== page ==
Remote File Editing Over SSH with Visual Studio Code

Recently, I needed to add an entry to the local domain name server on my home network. For many years, I have used Emacs to edit files on the terminal both locally and on remote systems. However, over the past year or so, I’ve become familiar with Visual Studio Code, and I very much enjoy its editing experience. I searched through the available extensions and found one called Remote VSCode.

It was originally developed for TextMate, but the Remote VSCode extension makes it work with Visual Studio Code. I installed the extension and then followed the link on the extension description page to download the Bash version of rmate, the script which enables the remote side of the editing experience. I renamed the script and placed mine in /usr/local/bin/rcode on my remote system.

Then, I edited my SSH configuration (~/.ssh/config) to automatically forward the appropriate port required:

Host *
    ForwardAgent yes
    RemoteForward 52698

Next, I connected to my remote system via SSH within the Visual Studio Code terminal window:

Finally, I edited my local nameserver configuration using the rcode script.

The file appears directly within Visual Studio Code, allowing you to make changes and save the file remotely. Easy, right?

While the extension does not allow browsing the remote filesystem to search for and edit files, it does allow you to easily navigate using your shell and edit multiple files simultaneously using Visual Studio Code’s tabs. It’s been a big help to me.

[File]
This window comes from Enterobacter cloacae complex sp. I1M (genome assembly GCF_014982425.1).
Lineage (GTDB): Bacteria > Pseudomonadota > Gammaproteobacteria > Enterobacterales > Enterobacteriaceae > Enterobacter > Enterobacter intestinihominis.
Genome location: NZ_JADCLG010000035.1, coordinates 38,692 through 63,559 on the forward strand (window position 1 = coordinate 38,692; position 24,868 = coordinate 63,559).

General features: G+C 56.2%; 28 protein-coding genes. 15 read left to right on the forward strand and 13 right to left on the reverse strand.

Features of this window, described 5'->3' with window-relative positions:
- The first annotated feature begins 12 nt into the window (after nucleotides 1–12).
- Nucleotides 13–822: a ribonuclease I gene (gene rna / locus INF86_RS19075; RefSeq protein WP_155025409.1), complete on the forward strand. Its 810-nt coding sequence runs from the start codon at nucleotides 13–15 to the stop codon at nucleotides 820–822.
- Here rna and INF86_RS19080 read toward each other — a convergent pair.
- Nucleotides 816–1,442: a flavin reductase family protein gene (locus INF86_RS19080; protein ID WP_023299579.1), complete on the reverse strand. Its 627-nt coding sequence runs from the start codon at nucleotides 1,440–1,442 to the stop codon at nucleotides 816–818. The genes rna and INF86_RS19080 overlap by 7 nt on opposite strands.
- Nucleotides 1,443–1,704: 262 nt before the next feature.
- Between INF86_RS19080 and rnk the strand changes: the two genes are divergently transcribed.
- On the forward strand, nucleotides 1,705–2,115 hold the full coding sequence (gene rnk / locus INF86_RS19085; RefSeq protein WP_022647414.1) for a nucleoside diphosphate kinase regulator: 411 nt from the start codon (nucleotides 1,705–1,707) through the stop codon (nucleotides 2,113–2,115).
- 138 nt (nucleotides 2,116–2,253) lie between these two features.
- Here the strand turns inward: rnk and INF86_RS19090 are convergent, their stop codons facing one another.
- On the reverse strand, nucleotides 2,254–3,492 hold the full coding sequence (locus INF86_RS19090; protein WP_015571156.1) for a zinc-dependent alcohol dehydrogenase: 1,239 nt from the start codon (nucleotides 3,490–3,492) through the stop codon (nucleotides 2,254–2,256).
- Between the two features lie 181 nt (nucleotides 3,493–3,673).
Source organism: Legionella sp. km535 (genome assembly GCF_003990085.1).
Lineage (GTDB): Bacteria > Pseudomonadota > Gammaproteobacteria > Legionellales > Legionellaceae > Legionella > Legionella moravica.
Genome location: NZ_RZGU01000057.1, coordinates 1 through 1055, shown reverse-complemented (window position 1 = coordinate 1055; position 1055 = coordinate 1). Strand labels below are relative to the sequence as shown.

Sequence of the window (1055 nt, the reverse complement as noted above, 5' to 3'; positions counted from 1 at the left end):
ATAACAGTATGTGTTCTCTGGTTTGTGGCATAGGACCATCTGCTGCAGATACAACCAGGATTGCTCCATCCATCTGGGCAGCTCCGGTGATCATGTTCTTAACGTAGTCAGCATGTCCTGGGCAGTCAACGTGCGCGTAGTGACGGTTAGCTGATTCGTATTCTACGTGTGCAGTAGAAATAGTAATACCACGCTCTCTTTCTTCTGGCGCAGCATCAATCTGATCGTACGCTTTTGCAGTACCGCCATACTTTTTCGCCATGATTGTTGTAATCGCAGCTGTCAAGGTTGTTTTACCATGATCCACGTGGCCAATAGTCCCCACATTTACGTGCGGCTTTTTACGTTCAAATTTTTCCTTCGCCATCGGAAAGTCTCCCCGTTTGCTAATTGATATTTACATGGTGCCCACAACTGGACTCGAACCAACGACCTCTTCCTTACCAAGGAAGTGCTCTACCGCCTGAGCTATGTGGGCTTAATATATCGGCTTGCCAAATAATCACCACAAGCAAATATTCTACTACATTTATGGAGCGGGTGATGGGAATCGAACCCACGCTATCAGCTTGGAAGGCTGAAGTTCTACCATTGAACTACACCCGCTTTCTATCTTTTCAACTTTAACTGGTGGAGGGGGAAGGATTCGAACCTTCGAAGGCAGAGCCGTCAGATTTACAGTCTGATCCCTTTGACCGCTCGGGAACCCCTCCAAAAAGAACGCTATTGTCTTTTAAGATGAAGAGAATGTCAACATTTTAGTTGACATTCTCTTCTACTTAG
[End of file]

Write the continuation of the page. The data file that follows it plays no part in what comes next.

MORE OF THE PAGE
• steve poling says:

    Excellent post, Jordan, but I have a question/suggestion, when describing the steps you follow to setup the system, please make it clear which machine (local or remote) you’re talking about.

    E.g. when you changing ~/.ssh/config is it the local, remote, or both machines?

    thanks for the tip.

  • steve poling says:

    …and you have to tell VS Code to “start server”

  • Ladislav Prskavec says:

    SSH config you need just on local and don’t forget start server that was my issue.

  • Sidharth Yatish says:

    I have a problem. If I use rsub from the VS code bash terminal, I get connection refused error. To overcome this, I have to manually open putty and use rsub once. After that rsub command from vscode terminal works. Am I doing it wrong?

    • Sidharth Yatish says:

      I have enabled port forwarding in putty settings that works. Port forwarding in ~/.ssh/config doesnt seem to work

  • Gilles Dubreuil says:

    Alternatively one can use SSHFS [1] to bring part or whole remote filesystem to local machine. Then open the desired files with your favorite editor.


    • Anonymous says:

      I use this method. There is an extension for VS Code available for SSHFS, so you can also open and browse remote directories.

  • Dima Fomin says:

    Phew! Seems too complex for me. Please try an extention “SSH FS”

    There just config of 7 lines and then you’ll get just normal remote Workspace of remote host

  • Arto says:

    To be honest, I prefer winscp sync from Windows over the specific file I would like to edit So any change done by VS Code is automatically synced on the target server.

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